Michigan State Solidifies Status as Powerhouse

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1731646_sp_rose_bowl014_LSThis is the perfect ending to Michigan State’s improbable season, because Spartans head coach Mark Dantonio guaranteed a trip to the Rose Bowl in a video of him standing on the Rose Bowl field back in May.

And sure enough, he was correct, as MSU was a success.

The role of the underdog was not new to Dantonio. He knew it as soon as Michigan State avenged each loss after a disastrous 2012 season, unable to clinch bowl eligibility until the final game of the regular season. But this time, it was different for an unequivocal Michigan State team. This is a team that believed in each other and they played as hard as they possibly could on a night that the Rose Bowl turned 100. Their faith was rewarded with a 24-20 victory against Stanford in the Rose Bowl Game, an improbable title over a team that returned to Pasadena for the second straight year seeking back-to-back glory.

A team is often defined by what it does in the last game, particularly when it happens at the most historic setting in college football. This is a team that has been trying forever, of course, and finally it has had tremendous success — with a storybook ending unfolding at Lucas Oil Stadium during the Big Ten championship game against an Ohio State team that had won 24 consecutive games. That night, the Spartans went on to beat the Buckeyes 34-24, earning its first trip to Pasadena since Jan. 1, 1988.

All season, Michigan State was a powerhouse in the Big Ten, but America disrespected and ignored the Spartans, who has the nation’s No. 1 defense, with or without All-Big Ten linebacker Max Bullough. The fiercest defense in the country delivered at the Rose Bowl on Jan. 1, without the senior who was suspended on Christmas night for an undisclosed violation of team rules.

There was no guarantee the Spartans would beat Stanford, not during the absence of the team’s unquestioned leader, and although Michigan State couldn’t expect anyone to replace the two-time team captain, fifth-year senior Kyler Elsworth filled Bullough’s void nicely. With the game on the line, Elsworth leapt over a pile of bodies and stopped Stanford fullback Ryan Hewitt from converting on fourth down with less than 2 minutes left. The game was over when Elsworth made the initial hit while Darien Harris, Bullough’s other replacement, and defensive end Shilique Calhoun stopped him inches short of the first down.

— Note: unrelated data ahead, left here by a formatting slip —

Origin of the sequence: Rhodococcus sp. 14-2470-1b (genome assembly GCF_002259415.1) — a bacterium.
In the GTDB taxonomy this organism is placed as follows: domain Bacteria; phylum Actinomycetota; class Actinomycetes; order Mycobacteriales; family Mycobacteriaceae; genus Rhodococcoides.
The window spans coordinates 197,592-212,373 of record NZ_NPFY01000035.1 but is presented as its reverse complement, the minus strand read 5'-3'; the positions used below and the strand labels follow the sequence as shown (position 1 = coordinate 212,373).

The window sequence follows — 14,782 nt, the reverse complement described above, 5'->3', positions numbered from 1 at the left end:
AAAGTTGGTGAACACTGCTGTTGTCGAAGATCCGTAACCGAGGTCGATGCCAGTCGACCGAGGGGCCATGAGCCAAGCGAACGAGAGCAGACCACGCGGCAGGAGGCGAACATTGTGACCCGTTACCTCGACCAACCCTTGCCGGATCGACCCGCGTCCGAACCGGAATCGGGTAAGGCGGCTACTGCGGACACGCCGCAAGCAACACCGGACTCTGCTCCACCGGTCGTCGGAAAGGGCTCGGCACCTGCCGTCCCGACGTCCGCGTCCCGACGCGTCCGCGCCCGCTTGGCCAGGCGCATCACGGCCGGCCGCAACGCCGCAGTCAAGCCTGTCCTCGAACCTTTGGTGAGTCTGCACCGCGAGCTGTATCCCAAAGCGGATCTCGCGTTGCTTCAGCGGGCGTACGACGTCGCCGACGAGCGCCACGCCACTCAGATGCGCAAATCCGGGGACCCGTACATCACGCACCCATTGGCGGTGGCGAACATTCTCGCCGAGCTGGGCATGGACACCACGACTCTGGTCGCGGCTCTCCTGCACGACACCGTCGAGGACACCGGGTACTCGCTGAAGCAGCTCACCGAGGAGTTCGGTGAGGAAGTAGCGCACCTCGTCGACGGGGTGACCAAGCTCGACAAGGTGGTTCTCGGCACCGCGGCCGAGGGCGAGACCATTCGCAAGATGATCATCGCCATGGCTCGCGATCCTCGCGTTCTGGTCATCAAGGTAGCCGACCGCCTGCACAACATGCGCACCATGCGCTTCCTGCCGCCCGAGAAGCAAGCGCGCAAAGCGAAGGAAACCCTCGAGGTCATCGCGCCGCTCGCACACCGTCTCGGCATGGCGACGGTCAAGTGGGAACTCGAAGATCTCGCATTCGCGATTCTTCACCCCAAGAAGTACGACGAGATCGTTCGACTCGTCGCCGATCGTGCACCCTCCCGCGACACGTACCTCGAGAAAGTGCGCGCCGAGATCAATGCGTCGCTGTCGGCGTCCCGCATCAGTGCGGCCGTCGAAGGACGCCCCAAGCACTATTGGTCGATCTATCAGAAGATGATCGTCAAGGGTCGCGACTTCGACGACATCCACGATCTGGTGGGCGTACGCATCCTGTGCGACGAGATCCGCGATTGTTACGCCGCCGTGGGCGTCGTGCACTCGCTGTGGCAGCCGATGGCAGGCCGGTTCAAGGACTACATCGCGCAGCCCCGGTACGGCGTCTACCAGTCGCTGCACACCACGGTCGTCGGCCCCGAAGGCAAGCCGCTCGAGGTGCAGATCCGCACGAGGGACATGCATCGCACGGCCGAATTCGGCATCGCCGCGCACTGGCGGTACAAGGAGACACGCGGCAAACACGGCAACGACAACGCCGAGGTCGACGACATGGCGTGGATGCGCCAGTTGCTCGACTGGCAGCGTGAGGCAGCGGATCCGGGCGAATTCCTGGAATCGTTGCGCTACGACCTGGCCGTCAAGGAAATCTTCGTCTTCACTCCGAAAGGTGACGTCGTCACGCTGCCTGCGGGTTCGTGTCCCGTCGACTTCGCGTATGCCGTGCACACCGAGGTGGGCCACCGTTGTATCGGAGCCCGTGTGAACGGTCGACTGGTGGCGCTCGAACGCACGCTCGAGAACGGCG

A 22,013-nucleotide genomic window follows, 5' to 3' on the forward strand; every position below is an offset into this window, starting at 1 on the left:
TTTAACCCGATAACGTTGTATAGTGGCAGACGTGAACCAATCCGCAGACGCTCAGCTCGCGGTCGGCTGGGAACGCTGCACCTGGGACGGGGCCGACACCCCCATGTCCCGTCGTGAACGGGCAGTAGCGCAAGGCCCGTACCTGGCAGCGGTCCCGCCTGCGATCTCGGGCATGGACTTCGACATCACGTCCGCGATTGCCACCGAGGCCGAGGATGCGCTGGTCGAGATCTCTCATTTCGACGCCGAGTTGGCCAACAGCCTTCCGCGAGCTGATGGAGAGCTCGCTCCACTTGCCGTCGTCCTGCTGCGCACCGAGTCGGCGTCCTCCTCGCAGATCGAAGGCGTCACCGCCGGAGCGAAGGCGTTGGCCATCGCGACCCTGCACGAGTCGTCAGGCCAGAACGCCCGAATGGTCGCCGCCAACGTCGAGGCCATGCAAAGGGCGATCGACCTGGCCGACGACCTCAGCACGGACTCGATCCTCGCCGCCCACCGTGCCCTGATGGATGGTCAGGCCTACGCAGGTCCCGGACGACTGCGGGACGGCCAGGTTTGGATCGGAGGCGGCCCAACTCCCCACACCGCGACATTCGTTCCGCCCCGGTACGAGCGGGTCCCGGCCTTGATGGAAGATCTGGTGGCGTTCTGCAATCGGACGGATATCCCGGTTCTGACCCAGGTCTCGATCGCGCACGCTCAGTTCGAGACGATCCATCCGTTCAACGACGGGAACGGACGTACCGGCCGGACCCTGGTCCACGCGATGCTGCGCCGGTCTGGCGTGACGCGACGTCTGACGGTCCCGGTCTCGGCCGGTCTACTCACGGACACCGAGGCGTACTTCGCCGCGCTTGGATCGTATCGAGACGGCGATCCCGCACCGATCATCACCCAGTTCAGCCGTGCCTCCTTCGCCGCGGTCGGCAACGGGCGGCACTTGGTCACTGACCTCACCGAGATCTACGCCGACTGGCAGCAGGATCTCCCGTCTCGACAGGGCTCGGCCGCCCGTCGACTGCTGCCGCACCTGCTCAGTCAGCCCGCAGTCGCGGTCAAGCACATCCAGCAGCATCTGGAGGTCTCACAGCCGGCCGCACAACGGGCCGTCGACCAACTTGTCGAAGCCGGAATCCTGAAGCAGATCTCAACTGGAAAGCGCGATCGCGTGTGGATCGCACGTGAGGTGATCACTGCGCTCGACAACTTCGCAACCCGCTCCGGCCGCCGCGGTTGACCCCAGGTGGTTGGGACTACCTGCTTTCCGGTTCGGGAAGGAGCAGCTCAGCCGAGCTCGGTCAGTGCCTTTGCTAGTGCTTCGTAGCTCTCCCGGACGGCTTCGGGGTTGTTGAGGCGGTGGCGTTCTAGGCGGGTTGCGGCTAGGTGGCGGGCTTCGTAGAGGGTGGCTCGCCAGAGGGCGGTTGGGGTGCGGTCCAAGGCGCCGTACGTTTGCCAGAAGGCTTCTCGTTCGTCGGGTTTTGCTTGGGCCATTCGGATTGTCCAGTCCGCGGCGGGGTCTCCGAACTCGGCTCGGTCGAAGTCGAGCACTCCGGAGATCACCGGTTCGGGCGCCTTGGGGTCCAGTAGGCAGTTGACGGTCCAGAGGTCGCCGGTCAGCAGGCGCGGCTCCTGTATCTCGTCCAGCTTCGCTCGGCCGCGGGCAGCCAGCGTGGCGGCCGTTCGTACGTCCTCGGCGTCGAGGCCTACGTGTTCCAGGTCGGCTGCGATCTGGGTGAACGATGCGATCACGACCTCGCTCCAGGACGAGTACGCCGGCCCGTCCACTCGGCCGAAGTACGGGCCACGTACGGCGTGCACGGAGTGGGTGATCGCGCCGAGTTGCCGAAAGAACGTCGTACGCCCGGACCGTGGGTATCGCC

1388634659000-USP-NCAA-Football-Rose-Bowl-Stanford-vs-MichiganIf there was an unlikely hero — in the biggest play of the year — an incredible defensive stop that was indeed the play of the game, it probably was Elsworth. Before he chose to pursue football, and joined the MSU program, he was an all-around player, flourishing in baseball and wrestling. He’s been a wrestler since he was a kid, and went 67-0 as a senior and earned wrestling scholarships to Michigan State, Michigan and Indiana.

When he arrived to East Lansing, he had a passion for football and knew he wanted to be a standout linebacker for the Spartans. The opportunity finally came, and more importantly, he has shown us that he was up for the challenge and maybe was just as fierce as Bullough. He embraced his role as a middle linebacker and made the best of it, with one play that changed the dynamic of this game. Bullough’s absence didn’t affect a physical, fearsome Michigan State team unfazed by adversity.

This was the epitome of what it means to have the No. 1 defense in the country that can run with any program in the nation. And as much as we wondered about MSU without its star player, Elsworth started his first game in his last game and earned defensive player of the game honors. How about the idea of the Spartans holding Stanford to 71 yards on 27 carries in the final three quarters? The defense didn’t allow a touchdown after the game’s first drive and stopped Stanford’s power offense, shutting down running back Tyler Gaffney and quarterback Kevin Hogan.

It’s unreal, believe it or not, to see the Spartans finish 13-1 after a shameful September, a decent October and a dominant November. This was the unthinkable, and now they could end up No. 2 in the nation. This is very good news, for a team that lost five Big Ten games by a combined 13 points last season, for a team that was penalized in the final moments of the 2011 Big Ten championship game.

For all the noise, which was made at the Rose Bowl, Michigan State quarterback Connor Cook was better this year, even though he is a game manager backed by a stout defense. There isn’t much to say negative toward Cook, but he made some bad throws, none as bad as an ill-advised throw right into the hands of Stanford linebacker Kevin Anderson for a 40-yard pick six that gave the Cardinal a 17-7 lead in the second quarter.

bildeIt wasn’t long before the Spartans answered back on the following series with Cook driving the ball downfield for an eventual touchdown 28 seconds before halftime. Overall, Cook, who passed for a career-high 332 yards, had a very impressive game and truly showed promise in one game. The Rose Bowl is a notable playground for the Big Ten, and Michigan State achieved something special, ending the misery for a league that has won just one Rose Bowl since 2000, and was just 3-8 in BCS bowl games since 2005. Until now, Big Ten schools have played horribly here in Southern California.

By the look of it, the Spartans claimed their first top-five spot since 1966.

In the playoff era, MSU can reach the Final Four and possibly win a national championship. It makes perfect sense, considering that Cook and most of the team returns next season.

There’s no doubt in our minds that Michigan State simply is the powerhouse of the Big Ten.

The Spartans are national title bound, ladies and gentlemen.

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